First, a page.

Sometimes it's just so hard to know which coffee to choose when concerned about caffeine levels. Allow us to shed a little light on the subject.
There are some very common misconceptions regarding coffee. Let's start with some facts. If you wanted a coffee that had very little caffeine, but wasn't a decaf what would you buy? Or, on the other hand, if you wanted a big caffeine kick what would you buy? In truth, coffee can vary wildly in caffeine content depending on a number of factors. Factors such as brewing technique, roast level, bean type, and serving size.
Type of Coffee Beans
There are many varieties of coffee beans available, which may naturally contain different amounts of caffeine. However, Arabica beans have less caffeine in them than Robusta beans. Arabica beans taste better, too. All of the coffee blends at Verena Street® use 100% Arabica beans.
Lighter roasts have been thought to have more caffeine than darker roasts, although the darker roasts have a deeper flavor. Yes, you read that right. However, it has been argued both ways. Personally, I get the caffeine shakes from drinking a lighter roast versus a darker roast. I've used the same type of beans (Arabica), water, grinding technique, brewing method and cup size. How can this be explained? During the roasting process, a bean loses it's mass. Also, the density changes in beans the longer they are roasted (they become less dense). So, if you are using a scoop to measure out your ground coffee, the lighter roast will have more caffeine just based on this method alone. If you are weighing out your coffee, then the darker roast will because there is less mass. You'll have to make your own decision regarding this.
Brewing Method and Type of Coffee
The caffeine content can vary significantly between regularly brewed coffee, espresso, instant coffee and decaf coffee. For example: an 8 oz cup of brewed coffee (which is the most common method in the US and Europe) yields about 70 - 140 mg of caffeine.
Espresso (which is made by forcing a small amount of hot water, or steam, through finely ground coffee beans) has more caffeine per volume than regular coffee. However, it usually contains less per serving, since espresso servings tend to be small. One shot of espresso is typically 1 - 1.75 oz of coffee and has about 63 mg of caffeine. So, a double shot of espresso contains roughly 125 mg of caffeine. The same goes for espresso based drinks like lattes, cappuccinos, macchiatos and Americanos.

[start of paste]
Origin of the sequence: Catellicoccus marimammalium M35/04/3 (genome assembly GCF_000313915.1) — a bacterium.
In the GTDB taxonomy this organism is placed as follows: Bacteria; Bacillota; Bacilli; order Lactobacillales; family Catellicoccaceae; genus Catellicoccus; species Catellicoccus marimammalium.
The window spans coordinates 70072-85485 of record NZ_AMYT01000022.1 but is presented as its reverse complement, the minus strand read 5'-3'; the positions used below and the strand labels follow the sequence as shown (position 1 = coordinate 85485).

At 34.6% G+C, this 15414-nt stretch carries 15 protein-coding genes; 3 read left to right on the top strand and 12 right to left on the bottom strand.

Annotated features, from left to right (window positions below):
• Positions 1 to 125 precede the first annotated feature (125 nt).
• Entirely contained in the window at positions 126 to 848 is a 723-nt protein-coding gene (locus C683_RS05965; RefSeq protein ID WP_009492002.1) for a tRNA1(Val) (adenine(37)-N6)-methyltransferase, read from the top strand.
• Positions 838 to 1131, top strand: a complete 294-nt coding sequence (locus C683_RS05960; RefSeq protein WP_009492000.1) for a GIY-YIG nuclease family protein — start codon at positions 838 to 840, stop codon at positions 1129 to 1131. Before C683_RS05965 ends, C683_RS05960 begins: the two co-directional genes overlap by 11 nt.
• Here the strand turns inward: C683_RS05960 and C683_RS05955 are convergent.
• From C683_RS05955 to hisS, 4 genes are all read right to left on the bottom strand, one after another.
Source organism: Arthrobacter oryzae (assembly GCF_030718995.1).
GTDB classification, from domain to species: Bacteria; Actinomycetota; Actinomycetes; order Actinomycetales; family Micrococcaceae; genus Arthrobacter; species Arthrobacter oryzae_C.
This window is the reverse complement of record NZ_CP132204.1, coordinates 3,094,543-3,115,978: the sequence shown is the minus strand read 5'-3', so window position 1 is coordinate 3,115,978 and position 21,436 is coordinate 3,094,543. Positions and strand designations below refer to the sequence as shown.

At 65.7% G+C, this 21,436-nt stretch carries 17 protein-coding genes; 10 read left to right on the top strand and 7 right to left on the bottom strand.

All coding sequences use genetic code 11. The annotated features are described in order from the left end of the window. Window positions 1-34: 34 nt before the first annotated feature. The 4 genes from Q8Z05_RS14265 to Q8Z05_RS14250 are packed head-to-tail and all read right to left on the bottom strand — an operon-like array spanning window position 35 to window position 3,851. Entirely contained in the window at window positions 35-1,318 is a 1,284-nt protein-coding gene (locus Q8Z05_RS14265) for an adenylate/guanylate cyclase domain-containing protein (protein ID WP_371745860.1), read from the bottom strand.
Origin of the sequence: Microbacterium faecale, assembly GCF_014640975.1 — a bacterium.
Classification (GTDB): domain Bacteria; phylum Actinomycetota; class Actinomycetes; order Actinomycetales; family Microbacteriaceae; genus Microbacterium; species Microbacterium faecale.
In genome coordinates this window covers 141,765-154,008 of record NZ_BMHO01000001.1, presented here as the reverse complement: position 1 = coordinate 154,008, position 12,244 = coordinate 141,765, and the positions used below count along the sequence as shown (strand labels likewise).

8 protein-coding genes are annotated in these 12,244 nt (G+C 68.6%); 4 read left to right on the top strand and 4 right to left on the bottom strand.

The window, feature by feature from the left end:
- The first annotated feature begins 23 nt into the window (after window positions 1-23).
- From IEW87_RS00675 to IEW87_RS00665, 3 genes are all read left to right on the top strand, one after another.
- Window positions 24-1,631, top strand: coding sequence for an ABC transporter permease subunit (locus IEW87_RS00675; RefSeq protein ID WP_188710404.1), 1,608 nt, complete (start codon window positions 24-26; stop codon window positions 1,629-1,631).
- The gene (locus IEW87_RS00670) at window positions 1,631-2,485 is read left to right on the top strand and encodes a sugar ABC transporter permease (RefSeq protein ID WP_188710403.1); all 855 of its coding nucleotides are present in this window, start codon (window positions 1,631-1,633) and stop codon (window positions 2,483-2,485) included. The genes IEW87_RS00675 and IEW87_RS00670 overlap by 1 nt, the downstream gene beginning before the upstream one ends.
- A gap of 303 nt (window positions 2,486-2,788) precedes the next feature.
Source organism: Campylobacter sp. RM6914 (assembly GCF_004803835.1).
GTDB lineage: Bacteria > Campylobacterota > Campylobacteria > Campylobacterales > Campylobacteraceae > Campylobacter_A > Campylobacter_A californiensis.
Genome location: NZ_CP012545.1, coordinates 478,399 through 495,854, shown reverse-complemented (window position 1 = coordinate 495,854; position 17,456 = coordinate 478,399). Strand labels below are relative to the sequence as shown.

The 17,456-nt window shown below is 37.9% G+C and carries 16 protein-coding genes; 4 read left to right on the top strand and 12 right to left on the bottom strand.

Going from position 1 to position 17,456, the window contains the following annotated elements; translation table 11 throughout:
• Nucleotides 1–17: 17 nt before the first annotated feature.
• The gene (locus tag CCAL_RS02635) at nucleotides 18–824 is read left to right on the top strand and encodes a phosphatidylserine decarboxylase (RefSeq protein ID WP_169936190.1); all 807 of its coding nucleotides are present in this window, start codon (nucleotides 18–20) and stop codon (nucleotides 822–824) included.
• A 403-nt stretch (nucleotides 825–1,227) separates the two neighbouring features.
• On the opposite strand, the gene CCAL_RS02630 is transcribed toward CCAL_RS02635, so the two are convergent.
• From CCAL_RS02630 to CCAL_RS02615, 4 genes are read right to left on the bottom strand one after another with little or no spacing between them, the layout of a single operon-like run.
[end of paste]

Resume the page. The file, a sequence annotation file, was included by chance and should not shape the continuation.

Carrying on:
Instant coffee is made from brewed coffee that has been freeze-dried or spray-dried. It is generally in large, dry pieces, which dissolve in water. Instant coffee usually contains less caffeine than regular coffee, with one 8 oz cup containing roughly 30–90 mg of caffeine.
Although the name may be deceiving, decaf coffee is not entirely free of caffeine. It may contain varying amounts of caffeine, ranging from 0–7 mg per 8 oz cup, with the average cup containing around 3 mg. Our Sunday Drive™ decaf coffee is made using a Swiss Water process of caffeine removal which yields a coffee that is 99.9% caffeine-free.
In order to determine how much caffeine you are consuming in your cup of coffee, first you need to know how big your cup is. The average mug is about 12 - 14 oz with some as big as 24 oz or more. The guidelines above are all figured with an 8 oz serving of coffee. Multiply that times the size of your mug (and how many you consume) to fully realize your caffeine consumption. Coffee shops are also notorious for their large cup sizes, which can range up to 24 oz. The amount of coffee in such cups is equivalent to about 3–5 regular-sized cups of coffee.
Bottom Line: Is Caffeine Something to Worry About?
Coffee is high in anti-oxidants, and many studies have shown that it's good for your health. BUT getting too much caffeine is linked to adverse effects like anxiety, sleep disruptions, heart palpitations and restlessness. Drinking 4 - 6 average cups of coffee per day (about 400 - 600 mg of caffeine) is usually not enough to be harmful for most people. However, caffeine can affect people differently so it's wise to do some experimenting to see how much you can safely tolerate.
So just remember: if you don't want much caffeine in your coffee stick to Arabica beans in a dark roast. Or, buy some decaf. If you want that big jolt of morning caffeine, then a lighter roast is for you. Cheers!